Security Culture Training
- Culture is key – employees need to feel they can raise concerns and report suspicious issues.
- Companies should have mandatory annual cyber security training for all staff and test awareness of identifying and reporting suspicious activity, email, and behaviors.
- Training employees includes knowing when to retain and delete data. What data is your company required to retain? For how long? Make sure to create and follow a data retention policy so to limit your company’s exposure.
- Give employees the right tools and training to be able to recognize external email, phishing email and report suspicious emails directly to the information security team.
- Train employees to understand how to identify and report phishing emails.
- Pursue a multi layered defense, including filtering controls on inbound and outbound messages with attachment sandboxing and URL rewrites.
- Visual cues such as tagging the subject line of external communications can be helpful.
- Cloud based email solutions can enable organizations to easily and cost effectively implement core security controls such as MFA and reduce the chances of an attacker gaining access to internal private networks through compromised on-premises servers.
- Adoption of Bring Your Own Device (BYOD) requires additional written policies and technical controls to manage associated risks when company data is accessed from external devices.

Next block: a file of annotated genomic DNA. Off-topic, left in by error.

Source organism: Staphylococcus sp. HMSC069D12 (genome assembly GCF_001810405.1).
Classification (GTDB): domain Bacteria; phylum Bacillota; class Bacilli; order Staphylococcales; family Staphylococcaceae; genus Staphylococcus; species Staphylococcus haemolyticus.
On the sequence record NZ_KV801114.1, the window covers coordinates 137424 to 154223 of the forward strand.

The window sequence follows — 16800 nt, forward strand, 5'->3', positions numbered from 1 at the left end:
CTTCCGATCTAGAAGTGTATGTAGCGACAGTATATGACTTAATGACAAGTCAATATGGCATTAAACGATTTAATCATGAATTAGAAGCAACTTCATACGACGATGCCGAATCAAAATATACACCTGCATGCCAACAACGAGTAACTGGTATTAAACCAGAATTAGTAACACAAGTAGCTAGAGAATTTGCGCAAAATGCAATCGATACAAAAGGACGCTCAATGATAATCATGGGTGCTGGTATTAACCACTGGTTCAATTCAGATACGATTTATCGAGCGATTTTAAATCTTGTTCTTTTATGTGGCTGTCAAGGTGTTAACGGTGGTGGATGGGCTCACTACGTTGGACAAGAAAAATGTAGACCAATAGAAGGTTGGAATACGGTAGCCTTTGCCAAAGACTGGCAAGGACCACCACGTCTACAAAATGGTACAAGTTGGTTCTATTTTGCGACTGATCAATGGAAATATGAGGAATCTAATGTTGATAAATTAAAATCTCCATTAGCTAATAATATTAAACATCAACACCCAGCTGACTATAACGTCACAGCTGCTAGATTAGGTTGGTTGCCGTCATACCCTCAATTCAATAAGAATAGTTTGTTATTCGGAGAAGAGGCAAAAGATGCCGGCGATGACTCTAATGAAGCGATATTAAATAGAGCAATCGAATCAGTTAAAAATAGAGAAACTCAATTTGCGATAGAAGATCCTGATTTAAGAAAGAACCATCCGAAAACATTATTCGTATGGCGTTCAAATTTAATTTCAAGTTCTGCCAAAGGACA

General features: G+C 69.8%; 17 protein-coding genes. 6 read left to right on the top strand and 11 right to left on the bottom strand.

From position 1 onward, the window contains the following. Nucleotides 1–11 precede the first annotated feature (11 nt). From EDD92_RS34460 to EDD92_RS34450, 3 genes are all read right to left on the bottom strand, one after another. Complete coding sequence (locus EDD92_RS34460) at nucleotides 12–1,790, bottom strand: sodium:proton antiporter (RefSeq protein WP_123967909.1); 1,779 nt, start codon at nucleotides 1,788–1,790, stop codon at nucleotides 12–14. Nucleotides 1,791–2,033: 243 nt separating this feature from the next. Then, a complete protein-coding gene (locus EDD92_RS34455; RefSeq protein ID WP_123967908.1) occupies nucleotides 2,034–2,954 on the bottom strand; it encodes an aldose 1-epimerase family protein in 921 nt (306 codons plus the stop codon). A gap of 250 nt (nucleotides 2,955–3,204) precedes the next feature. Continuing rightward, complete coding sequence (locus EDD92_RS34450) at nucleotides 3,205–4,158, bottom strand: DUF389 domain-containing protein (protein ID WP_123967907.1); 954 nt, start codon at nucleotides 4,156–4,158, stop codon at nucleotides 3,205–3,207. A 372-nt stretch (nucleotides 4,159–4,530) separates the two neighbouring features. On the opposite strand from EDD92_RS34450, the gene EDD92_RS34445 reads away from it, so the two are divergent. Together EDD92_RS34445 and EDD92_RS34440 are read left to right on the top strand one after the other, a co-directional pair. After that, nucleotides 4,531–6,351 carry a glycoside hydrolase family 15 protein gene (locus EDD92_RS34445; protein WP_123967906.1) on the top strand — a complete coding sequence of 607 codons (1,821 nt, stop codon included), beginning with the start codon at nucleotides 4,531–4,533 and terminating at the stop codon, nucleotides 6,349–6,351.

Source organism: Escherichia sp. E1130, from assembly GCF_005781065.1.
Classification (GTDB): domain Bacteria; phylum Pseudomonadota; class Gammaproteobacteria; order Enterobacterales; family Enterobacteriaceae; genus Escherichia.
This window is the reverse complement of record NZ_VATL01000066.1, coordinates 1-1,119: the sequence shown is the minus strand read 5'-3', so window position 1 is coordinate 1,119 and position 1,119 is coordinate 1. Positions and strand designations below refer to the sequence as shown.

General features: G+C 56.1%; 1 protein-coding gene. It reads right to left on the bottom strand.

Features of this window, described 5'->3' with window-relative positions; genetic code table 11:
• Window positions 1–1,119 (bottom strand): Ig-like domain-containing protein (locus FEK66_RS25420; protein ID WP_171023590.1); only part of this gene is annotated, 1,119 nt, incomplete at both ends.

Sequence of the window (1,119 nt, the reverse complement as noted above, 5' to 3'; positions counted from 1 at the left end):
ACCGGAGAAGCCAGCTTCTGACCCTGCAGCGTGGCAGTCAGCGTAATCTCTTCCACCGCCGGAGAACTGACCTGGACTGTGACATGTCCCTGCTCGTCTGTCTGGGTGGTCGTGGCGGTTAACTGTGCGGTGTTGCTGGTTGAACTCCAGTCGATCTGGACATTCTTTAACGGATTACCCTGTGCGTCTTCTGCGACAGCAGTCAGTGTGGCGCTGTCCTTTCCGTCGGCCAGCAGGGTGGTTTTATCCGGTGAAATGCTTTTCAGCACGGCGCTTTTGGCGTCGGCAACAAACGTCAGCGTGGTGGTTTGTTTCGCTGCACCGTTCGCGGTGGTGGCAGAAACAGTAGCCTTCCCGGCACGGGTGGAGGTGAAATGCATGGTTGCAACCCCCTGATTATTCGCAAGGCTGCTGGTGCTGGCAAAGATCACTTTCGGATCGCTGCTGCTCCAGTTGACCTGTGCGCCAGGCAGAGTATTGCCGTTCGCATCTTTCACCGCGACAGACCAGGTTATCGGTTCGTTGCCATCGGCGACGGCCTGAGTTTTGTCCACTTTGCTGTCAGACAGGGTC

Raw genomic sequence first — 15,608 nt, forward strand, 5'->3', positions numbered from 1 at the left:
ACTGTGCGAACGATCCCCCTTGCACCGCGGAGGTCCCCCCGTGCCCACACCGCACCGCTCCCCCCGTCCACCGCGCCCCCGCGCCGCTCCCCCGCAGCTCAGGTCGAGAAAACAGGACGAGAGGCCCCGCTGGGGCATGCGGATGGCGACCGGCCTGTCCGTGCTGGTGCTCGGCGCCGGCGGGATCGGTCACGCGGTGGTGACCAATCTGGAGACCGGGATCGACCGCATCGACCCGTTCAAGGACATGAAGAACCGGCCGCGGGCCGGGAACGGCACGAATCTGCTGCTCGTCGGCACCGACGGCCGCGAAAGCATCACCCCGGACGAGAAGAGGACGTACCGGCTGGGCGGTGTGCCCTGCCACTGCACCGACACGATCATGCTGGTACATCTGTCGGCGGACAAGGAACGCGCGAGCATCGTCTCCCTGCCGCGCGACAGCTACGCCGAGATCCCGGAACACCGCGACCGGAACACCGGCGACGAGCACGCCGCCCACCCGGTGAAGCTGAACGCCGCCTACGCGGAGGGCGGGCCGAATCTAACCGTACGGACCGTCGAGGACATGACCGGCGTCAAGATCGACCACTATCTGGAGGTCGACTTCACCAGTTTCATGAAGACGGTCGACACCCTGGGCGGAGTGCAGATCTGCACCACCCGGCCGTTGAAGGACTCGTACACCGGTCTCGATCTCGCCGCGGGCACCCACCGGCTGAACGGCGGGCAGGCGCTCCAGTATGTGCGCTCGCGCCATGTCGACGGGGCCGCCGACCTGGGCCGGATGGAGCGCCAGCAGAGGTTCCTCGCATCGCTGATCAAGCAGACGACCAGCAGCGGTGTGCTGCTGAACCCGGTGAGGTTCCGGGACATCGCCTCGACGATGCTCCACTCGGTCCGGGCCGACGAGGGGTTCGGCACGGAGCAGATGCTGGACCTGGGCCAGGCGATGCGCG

Strengthen your Security
These 10 essential controls, validated by our seasoned cyber experts, can greatly improve your security posture and resilience against a cyber attack when fully implemented. Kroll is here to assist in every step of the journey toward cyber resilience. To reinforce your essential controls, consider a robust managed detection and response solution such as Kroll Responder, which can deliver extensive visibility and immediate response in the event of a compromise. Talk to a Kroll expert today via our 24x7 cyber incident hotlines or our contact page.
Global, end-to-end cyber risk solutions.
Mature your cyber security with unparalleled visibility and constant protection.
Incident Response and Litigation Support
Elite investigators provide rapid, expert responses to support any cyber incident or litigation.
System Assessments and Testing
Solutions to identify, evaluate and prioritize risks to people, data, operations and technology.
Cyber Risk Retainers
Secure a true cyber risk retainer with elite digital forensics and incident response capabilities.
Ransomware Preparedness Assessment
Helps your organization avoid ransomware attacks by examining 14 crucial security areas and attack vectors.
Remote Work Security Assessment
Identify vulnerabilities of work-from-home employees and networks and provide guidance to minimize risk.
Incident Response Plan Development
Strengthen your cyber incident response plan to respond quickly and decisively to a cyber incident.